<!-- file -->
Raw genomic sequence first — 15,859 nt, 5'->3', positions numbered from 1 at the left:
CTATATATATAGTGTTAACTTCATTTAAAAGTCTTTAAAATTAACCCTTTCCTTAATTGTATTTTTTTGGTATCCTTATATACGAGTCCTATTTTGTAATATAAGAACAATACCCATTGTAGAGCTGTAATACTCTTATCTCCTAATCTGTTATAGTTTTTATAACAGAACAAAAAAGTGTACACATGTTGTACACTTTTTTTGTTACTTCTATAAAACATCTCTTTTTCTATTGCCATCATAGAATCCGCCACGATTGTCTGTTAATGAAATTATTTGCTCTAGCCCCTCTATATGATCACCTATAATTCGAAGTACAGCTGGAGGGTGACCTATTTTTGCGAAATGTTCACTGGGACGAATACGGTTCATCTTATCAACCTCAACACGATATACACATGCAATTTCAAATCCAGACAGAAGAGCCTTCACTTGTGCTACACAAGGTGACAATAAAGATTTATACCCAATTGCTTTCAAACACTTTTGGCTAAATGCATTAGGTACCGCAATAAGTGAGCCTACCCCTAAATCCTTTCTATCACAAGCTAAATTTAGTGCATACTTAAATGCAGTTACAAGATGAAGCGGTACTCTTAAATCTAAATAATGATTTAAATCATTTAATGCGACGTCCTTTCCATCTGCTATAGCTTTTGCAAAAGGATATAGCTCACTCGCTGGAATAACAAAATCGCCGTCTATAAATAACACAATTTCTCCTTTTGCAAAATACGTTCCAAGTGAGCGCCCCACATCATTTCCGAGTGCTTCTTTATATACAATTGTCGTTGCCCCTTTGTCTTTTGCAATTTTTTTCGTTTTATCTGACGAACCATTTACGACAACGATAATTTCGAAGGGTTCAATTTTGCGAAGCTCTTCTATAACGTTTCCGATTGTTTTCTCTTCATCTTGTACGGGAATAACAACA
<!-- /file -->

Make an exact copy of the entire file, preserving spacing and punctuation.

Raw genomic sequence first — 15,859 nt, 5'->3', positions numbered from 1 at the left:
CTATATATATAGTGTTAACTTCATTTAAAAGTCTTTAAAATTAACCCTTTCCTTAATTGTATTTTTTTGGTATCCTTATATACGAGTCCTATTTTGTAATATAAGAACAATACCCATTGTAGAGCTGTAATACTCTTATCTCCTAATCTGTTATAGTTTTTATAACAGAACAAAAAAGTGTACACATGTTGTACACTTTTTTTGTTACTTCTATAAAACATCTCTTTTTCTATTGCCATCATAGAATCCGCCACGATTGTCTGTTAATGAAATTATTTGCTCTAGCCCCTCTATATGATCACCTATAATTCGAAGTACAGCTGGAGGGTGACCTATTTTTGCGAAATGTTCACTGGGACGAATACGGTTCATCTTATCAACCTCAACACGATATACACATGCAATTTCAAATCCAGACAGAAGAGCCTTCACTTGTGCTACACAAGGTGACAATAAAGATTTATACCCAATTGCTTTCAAACACTTTTGGCTAAATGCATTAGGTACCGCAATAAGTGAGCCTACCCCTAAATCCTTTCTATCACAAGCTAAATTTAGTGCATACTTAAATGCAGTTACAAGATGAAGCGGTACTCTTAAATCTAAATAATGATTTAAATCATTTAATGCGACGTCCTTTCCATCTGCTATAGCTTTTGCAAAAGGATATAGCTCACTCGCTGGAATAACAAAATCGCCGTCTATAAATAACACAATTTCTCCTTTTGCAAAATACGTTCCAAGTGAGCGCCCCACATCATTTCCGAGTGCTTCTTTATATACAATTGTCGTTGCCCCTTTGTCTTTTGCAATTTTTTTCGTTTTATCTGACGAACCATTTACGACAACGATAATTTCGAAGGGTTCAATTTTGCGAAGCTCTTCTATAACGTTTCCGATTGTTTTCTCTTCATCTTGTACGGGAATAACAACA